A few thoughts on 13 Reasons Why
Editor’s note: Andy Langdon is the director of youth ministries at St. Paul. Michelle Juehring is the children & family life coordinator.
Recently, Michelle and I attended a webinar about the recent Netflix series 13 Reasons Why. I am part of the Scott County Youth Suicide Prevention Task Force and have heard lots of conversation about this series and the dangers of letting kids watch it without any guidance.
During the webinar, the facilitator Lyle Greiner, a recognized expert on youth ministry, mentioned that some view 13 Reasons Why as an invitation for students to consider suicide. Others have seen the film as a open door into a conversation with their kids about suicide. Either way, it is the most-viewed Netflix original series, only having been released on March 31.
Lyle directed listeners to consider that the topic of suicide is already being discussed widely by teenagers. When he asks groups of students about how many of them have had a conversation with someone considering suicide, 75-100 percent of the hands go up. I would add that my own experience with youth in our community is similar. At St. Paul, it’s a regular topic of conversation as seniors share their faith stories, and as we address mental health in small groups because of interactions that students have had with friends, family members, and themselves.
Lyle encourages youth to identify inn keepers, an idea drawn from the biblical story of the Good Samaritan in Luke 10:25-37. The Good Samaritan doesn’t actually do much of the healing, but finds a helper, an inn keeper, who does provide the care. Most of us aren’t able to be the care providers, we’re not trained or in positions to walk faithfully with someone hurting in that way, but we can be good Samaritans who find them an inn keeper. In the same vein, Lyle reminded us that many people, teenagers especially, are less impressed with titles and instead just want people who will help them find the right resource.
The webinar emphasized that watching the series with a parent is a valuable experience. It’s not material that is totally new to most kids, in fact many teenagers will relate to the main character’s struggles, but her conclusion and eventual death by suicide is not a solution. Many professionals have worried that the way the film portrays suicide has been glamorized. Lyle wouldn’t go that far, but does conclude that there are plenty of graphic scenes and that the series is raw. Most concerning is that the adults in the film do nothing to help the main character in her struggles. Teenagers have commented that this seems to be an accurate reality that adults care, but lack the follow through to help.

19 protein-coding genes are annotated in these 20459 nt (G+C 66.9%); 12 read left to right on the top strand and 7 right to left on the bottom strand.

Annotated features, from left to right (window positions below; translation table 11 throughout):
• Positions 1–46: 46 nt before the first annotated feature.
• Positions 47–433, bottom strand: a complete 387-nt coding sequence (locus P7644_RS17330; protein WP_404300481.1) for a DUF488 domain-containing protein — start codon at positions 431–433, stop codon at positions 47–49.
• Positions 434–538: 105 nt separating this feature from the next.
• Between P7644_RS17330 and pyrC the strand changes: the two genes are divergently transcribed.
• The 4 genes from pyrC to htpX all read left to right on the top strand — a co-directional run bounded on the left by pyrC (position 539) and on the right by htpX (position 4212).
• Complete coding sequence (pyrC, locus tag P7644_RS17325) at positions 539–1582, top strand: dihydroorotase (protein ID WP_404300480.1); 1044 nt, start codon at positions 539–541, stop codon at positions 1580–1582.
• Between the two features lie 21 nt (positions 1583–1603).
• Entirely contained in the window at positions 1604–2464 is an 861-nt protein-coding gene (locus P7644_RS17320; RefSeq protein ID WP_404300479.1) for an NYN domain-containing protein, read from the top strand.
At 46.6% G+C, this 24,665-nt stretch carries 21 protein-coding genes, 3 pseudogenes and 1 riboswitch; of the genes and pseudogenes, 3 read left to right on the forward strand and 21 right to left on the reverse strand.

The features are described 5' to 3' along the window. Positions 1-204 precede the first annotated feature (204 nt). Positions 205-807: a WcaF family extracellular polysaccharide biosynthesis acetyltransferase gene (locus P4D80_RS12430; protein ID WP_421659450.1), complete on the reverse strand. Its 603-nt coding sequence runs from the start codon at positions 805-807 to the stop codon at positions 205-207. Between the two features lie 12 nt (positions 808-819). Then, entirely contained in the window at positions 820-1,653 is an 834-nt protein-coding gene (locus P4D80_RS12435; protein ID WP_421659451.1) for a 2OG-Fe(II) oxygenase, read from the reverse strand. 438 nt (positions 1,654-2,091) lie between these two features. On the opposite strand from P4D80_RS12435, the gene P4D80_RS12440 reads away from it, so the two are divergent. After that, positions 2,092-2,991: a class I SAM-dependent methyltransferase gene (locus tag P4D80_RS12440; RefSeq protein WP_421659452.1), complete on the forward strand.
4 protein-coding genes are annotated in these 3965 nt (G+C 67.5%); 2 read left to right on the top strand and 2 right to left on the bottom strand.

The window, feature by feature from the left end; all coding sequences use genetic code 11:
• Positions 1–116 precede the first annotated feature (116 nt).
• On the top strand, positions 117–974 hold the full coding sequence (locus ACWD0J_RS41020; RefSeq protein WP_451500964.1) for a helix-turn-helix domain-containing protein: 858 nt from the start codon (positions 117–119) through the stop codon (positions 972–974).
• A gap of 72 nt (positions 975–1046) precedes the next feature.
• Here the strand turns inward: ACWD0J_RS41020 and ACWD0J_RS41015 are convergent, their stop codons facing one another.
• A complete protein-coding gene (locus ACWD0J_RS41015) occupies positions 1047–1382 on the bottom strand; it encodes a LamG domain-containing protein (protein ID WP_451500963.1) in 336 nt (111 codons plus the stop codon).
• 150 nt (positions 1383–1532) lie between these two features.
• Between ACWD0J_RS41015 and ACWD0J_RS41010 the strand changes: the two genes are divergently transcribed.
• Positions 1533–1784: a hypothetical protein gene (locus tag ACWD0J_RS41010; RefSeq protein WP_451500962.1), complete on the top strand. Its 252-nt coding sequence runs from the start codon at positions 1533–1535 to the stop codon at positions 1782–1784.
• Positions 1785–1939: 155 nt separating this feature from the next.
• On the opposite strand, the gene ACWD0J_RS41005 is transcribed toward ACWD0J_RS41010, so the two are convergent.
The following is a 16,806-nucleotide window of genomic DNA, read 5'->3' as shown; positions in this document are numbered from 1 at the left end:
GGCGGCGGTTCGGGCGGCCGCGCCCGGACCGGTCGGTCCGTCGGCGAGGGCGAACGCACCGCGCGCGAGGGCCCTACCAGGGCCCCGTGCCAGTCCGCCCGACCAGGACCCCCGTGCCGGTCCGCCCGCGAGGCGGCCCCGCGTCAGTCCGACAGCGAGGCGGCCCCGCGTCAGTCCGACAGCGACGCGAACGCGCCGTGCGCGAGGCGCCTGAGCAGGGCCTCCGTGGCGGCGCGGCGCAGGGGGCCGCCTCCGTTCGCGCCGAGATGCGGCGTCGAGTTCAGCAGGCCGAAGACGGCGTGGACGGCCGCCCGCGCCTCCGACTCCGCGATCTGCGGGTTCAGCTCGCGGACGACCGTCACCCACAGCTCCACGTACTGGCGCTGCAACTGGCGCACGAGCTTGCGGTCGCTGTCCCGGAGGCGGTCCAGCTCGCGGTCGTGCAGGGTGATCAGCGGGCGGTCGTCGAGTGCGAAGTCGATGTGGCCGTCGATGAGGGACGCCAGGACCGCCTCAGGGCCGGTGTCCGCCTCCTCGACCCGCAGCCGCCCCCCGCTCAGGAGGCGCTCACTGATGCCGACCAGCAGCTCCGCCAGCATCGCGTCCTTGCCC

For myself, I have not been interested in watching it, even though I know many of the teenagers I work with have watched it. I think if it is used in the right way, it could be a valuable conversation starter for parents and kids, but I would be wary of letting anyone watch it without a supportive system.
Andy and I just finished listening to a webinar from Peer Ministries on the Netflix series 13 Reasons Why. Since released March 31 of this year, it is the most Tweeted show of 2017, with 11 million Tweets. I’ve not watched the show, and only heard about it from a group of 14-year-olds. After hearing what we did, I’m equally torn on wanting and not wanting to watch it. Life can be serious enough without adding to the drama with a serious topic like suicide. But that being said, if it’s what “everyone” is watching, including our teens, then maybe that’s exactly why I should watch it.
This series, based on a book by the same name, revolves around the motives of a trouble high school girl who dies by suicide. According to Common Sense Media, while this challenging story could help parents start conversations with teens about issues like bullying, isolation, and depression, the way the series addresses these issues is complex and may be confusing for impressionable viewers.
Here is what I heard.
I heard…Kids are the front line when it comes to helping other kids. This makes sense, and as a mom of tween-aged children, we’ve entered into the stage where mom can’t always fix it, and they know it. So the question becomes, “How can we help equip our youth to make a difference in the lives of other youth?” Teach compassion, empathy, and kindness, and offer open lines of communication. Because, as much as I don’t want to admit it, it’s my children’s friends that, more than likely, will be the first ones they go to with their problems.
Why should we care? As it is written in 1 Corinthians 12:27, “Now you are the body of Christ, and each one of you is a part of it.” Our congregational family is made up of people of all ages and mindsets, and that includes our youth. I’d like to think that, if need be, our youth could see many adults as inn keepers, even though they may not be parents. Confirmation sponsor, Sunday school volunteer, VBS leader are just a few of the ways adults interact with children and youth.
What’s important? As someone who works with children’s ministry and the volunteers who lift these programs up, I see this as another important reason of why our children need positive adult role models. Even if you don’t have kids, or your kids have kids of their own, your time spent developing a positive and faith-based relationship with a youth can make a difference.